Friday, March 23, 2007

The impossibility of Hair, the musical: Marjorie Lyons Playhouse; Mar 22-24, 29-31, 8 pm

David's Long Hair 1978
Originally uploaded by dcsaint.
Centenary College’s Marjorie Lyons Playhouse will present the rock musical Hair: The American Tribal Love-Rock Musical, beginning March 22.

"The play is set in New York City, 1968, and follows a group of disaffected youths," says the press release. It continues, "Their lives are centered on free love, psychedelic drugs, anti-war protests and the pursuit of freedom of expression."

Just to try to capsulize the period in those particular phrases hints to me of the impossibility of understanding that era. For starters, young lives were a balancing act in '68. School, jobs, parents, straight friends: these all had to be integrated into the intoxicating new world of easy drugs, merry-go-round sex and what to do about the war.

To assume you could find a cadre of drama students who understand the philosophy of countercultural youth is probably equally foolhardy. To study Hair - and I'm not going to take up the credibility of a play designed to skim the profit off the cultural upheaval - is to study the mistakes of Vietnam. To inquire into Vietnam is to gain insight into the US in Iraq. And I frankly see no one headed in that direction among the young.

The value in this staging would be in re-opening old wounds. How long has it been since you had a hearty argument over the sins and insights of the beats, hippies and freaks? Maybe there's something yet to be gained from the long-buried philosophical arguments.

Featured players: Heather Bickham, Adam Boyd, Cameron Bradford, David Fitzgibbons, A.J. Haynes, Ae’jay Mitchell, Andre’ Pitre, Stephen Scarlato, Leah Tennyson, Nate Wasson, Karisca Wheeler and Amy Williams.

Student production team: Marissa Brown, Amy San Pedro, Jeffery Kitchens; Savannah Baggerly, Kalah Roberts, and Neecee Blackwell.

Director, CL Kip Holloway.
Katie DuPont, choreography.
Lights and sets, Don Hooper.

March 22-24, 8 pm
Mar 29-31, 8 pm
Mar 25, 2 pm
Reservations: 318-869-5242.
Box office: noon to 4 p.m.
$15. adults, $13, seniors.


Ae'Jay said...

"To assume you could find a cadre of drama students who understand the philosophy of countercultural youth is probably equally foolhardy."
Do you believe this "philosophy of countercultural youth" died with the seventies. I strongly disagree, sir. Yes, it has taken on a different air... but you speak of it as though it is dead... incapable to ressurect. We are a generation bound by the turmolts of a war that most of us disagree with, whispers of a new draft, destruction of our freedoms, and we are all asking the major question "where do I go." We are the products of the "age of aquarius." And for you to say we can't understand is ludicrous. We were surrounded by a production crew who lived the life, from our director, to musical director, to costume designer... we were told their experience... something that can not be read in a book. If you think it is impossible for us to understand... ask the audience members who left the theatre in tears because they saw their message alive and felt the cast emotional attachment and understanding of the hippie "rebellion." Do not belittle our generation... we are the heirs to the "age of aquarius" started by our mothers and fathers...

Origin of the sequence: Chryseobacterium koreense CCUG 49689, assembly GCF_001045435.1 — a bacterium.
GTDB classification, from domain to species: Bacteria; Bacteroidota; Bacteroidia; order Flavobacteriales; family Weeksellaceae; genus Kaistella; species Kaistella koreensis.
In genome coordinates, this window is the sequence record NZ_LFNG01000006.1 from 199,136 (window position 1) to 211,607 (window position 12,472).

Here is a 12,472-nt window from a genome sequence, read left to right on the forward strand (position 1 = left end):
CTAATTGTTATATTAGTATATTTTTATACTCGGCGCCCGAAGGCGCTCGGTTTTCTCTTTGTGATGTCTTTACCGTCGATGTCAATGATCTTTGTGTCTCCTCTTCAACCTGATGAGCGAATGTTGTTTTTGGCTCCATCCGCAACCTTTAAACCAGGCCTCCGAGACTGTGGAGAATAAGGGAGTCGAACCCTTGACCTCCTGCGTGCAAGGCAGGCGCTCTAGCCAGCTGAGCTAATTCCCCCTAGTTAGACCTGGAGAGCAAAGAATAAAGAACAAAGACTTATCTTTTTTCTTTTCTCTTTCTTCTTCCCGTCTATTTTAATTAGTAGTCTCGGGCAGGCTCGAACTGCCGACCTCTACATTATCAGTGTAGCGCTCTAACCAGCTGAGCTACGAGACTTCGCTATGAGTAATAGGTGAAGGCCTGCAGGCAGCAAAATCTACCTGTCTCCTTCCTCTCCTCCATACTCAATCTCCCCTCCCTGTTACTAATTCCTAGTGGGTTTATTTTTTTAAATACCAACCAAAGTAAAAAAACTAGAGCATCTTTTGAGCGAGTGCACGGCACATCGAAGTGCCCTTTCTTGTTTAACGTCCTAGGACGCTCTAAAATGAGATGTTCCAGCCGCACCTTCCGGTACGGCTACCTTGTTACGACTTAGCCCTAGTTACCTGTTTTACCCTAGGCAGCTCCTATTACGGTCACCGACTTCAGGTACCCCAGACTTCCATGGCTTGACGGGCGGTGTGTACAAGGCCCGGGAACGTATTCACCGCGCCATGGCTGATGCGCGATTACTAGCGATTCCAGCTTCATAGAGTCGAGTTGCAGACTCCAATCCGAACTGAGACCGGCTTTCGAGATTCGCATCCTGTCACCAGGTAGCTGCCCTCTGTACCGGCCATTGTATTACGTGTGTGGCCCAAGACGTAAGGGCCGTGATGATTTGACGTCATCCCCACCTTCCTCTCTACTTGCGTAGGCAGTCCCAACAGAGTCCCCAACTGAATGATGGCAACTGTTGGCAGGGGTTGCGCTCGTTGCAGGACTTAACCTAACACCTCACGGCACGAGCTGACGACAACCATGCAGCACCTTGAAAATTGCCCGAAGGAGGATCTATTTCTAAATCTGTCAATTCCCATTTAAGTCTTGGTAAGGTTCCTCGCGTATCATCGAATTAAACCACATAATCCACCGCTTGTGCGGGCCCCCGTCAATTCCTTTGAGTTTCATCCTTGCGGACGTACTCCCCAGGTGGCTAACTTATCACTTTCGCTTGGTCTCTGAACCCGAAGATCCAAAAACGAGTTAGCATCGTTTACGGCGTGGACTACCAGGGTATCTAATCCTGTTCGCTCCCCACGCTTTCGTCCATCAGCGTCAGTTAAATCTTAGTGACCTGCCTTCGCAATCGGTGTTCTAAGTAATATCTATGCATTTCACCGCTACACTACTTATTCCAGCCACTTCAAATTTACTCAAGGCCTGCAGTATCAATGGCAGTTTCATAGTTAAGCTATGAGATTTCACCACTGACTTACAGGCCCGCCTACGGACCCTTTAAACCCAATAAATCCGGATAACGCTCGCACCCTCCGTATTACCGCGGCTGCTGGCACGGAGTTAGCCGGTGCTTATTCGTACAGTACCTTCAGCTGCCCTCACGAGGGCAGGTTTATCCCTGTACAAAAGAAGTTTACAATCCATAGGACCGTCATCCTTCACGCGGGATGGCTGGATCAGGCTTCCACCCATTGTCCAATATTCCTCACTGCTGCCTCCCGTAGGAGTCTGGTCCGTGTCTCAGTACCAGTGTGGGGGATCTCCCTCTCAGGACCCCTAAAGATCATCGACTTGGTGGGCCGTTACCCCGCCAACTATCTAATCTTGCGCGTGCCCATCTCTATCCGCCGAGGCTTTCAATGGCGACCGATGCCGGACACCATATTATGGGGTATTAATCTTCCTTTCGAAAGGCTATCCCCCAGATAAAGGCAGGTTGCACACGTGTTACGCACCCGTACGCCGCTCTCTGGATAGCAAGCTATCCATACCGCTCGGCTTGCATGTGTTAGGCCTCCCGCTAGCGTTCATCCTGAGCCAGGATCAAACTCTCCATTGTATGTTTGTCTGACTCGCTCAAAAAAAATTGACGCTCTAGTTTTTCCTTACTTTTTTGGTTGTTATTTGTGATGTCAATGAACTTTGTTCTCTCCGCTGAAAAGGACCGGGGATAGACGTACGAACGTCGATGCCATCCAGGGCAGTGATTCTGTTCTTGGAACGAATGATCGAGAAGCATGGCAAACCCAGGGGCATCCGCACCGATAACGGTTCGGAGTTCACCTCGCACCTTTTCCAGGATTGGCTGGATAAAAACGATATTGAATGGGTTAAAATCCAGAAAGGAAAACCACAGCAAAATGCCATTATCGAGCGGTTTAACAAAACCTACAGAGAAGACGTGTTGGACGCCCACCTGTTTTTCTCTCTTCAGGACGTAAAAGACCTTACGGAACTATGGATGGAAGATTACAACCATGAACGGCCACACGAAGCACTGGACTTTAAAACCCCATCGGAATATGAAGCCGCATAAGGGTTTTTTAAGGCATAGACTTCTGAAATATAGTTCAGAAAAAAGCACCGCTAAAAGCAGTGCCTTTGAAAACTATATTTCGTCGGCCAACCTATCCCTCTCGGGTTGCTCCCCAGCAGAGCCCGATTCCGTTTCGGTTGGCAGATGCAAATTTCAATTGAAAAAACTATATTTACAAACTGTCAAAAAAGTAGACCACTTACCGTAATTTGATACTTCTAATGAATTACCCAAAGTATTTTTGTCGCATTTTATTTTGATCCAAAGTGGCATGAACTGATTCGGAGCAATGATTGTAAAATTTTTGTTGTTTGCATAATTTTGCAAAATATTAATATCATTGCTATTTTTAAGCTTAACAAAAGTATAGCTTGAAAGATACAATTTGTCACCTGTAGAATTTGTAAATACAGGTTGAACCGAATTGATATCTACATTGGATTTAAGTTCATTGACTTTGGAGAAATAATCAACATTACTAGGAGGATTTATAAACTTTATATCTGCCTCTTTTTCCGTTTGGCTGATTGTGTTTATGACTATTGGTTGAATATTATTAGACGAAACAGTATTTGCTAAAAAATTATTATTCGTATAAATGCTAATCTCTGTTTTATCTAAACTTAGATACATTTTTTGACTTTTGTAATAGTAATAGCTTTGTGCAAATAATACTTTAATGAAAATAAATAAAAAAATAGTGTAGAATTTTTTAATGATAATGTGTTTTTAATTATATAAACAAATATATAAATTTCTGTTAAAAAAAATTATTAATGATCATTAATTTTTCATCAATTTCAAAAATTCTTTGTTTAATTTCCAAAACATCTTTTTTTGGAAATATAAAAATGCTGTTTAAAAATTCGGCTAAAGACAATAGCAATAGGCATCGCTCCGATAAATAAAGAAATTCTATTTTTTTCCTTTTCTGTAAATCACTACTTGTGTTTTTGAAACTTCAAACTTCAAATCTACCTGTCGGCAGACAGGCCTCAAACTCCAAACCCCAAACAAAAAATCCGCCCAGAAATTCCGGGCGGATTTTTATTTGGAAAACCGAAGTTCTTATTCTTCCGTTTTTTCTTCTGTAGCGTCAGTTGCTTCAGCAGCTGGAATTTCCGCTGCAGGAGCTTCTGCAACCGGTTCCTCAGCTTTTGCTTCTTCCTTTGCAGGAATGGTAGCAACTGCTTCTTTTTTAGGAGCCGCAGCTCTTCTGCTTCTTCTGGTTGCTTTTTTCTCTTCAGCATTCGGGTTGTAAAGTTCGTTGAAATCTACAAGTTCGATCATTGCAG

trudeau said...

Ae'jay, yours is a well-spoken defense of your generation. It's an intelligent response to my ill-advised belittlement. I can hear the emotion in your voice. I apologize for being lazily dismissive.

My arrogance is born of being proud of the activism of my generation. I am always hoping to see it flower again - but I've grown weary of waiting.

In your high-key response I see that, though seemingly quiescent, your group may have the guts to yet mount a widespread questioning of the Bush-Cheney-Rumsfeld-Wolfowitz status quo.

knox said...

Trudeau makes a point; how do any of us span the time between generations to teach from one to the other? Surely today's youth have something to teach us as well as to learn from us. The sex, the drugs, the music, GOD THE MUSIC, were all right for its time but they were not the theme, just the form of expression it took.

Debbie Buchanan Engle said...

Let's not forget Linda Gaston on costume design for the show - what a cool chicka she is!

Anonymous said...

I applaud the passion the students had but the execution was WAY below the norm for this theatre. I wonder what students learn and how delusional they become when bad singing, clumsy dancing and inept acting is praised and defended. That's not to say everyone in the cast suffered from those elements but they WERE the majority of the evening's "talent."
When you go out "into the real world" to compete for acting roles and theatre jobs, NO ONE will care about anything other than your talent, and MLP seems to be spiraling down hill.
But keep up the passion!